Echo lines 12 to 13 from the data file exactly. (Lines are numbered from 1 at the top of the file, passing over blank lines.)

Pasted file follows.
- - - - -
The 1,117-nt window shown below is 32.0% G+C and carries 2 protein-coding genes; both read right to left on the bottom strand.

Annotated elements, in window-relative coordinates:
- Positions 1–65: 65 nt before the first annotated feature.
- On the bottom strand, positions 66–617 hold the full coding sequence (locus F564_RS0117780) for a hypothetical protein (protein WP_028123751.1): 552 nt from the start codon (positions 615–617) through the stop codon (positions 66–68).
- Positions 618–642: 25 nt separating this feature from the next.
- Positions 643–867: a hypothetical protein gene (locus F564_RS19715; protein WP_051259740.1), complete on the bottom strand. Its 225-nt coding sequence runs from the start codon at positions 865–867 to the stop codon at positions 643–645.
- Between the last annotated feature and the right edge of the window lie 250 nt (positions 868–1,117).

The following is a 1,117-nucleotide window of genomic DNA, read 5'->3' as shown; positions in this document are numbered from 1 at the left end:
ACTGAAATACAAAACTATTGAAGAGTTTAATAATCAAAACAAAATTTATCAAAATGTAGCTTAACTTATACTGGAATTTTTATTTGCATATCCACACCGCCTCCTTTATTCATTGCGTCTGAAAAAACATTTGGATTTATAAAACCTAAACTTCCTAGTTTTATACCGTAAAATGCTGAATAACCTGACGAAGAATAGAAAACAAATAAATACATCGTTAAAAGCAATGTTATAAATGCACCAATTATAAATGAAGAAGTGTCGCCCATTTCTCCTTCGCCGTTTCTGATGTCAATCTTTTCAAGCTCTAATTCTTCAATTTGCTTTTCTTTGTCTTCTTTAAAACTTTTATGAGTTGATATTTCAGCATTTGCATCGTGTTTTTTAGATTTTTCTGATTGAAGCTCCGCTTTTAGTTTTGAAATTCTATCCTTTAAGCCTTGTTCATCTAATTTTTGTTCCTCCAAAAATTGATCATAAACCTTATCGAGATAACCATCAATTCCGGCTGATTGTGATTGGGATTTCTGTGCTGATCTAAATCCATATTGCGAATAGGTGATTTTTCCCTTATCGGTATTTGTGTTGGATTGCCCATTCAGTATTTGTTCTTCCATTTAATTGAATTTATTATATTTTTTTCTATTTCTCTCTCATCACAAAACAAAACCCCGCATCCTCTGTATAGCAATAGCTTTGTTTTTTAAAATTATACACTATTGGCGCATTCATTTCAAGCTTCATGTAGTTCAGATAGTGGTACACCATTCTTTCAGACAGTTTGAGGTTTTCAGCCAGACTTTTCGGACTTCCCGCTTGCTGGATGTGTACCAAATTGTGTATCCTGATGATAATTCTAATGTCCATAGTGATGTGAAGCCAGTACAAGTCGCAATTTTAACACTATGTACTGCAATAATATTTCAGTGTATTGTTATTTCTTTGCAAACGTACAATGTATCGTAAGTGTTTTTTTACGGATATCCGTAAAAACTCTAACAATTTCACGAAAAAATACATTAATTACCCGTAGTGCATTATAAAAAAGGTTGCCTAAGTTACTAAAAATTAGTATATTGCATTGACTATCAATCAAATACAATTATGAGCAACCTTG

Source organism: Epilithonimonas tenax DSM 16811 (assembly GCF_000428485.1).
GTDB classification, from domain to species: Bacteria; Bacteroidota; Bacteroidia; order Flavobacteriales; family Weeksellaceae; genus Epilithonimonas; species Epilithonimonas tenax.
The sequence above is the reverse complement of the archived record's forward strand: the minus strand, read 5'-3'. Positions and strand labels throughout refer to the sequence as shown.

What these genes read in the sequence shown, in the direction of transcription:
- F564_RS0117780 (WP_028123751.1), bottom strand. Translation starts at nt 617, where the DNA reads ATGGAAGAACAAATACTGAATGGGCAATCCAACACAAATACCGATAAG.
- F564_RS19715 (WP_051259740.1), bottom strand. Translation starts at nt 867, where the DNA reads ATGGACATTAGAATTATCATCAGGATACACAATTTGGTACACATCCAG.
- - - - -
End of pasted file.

The sequence above is the reverse complement of the archived record's forward strand: the minus strand, read 5'-3'. Positions and strand labels throughout refer to the sequence as shown.

What these genes read in the sequence shown, in the direction of transcription: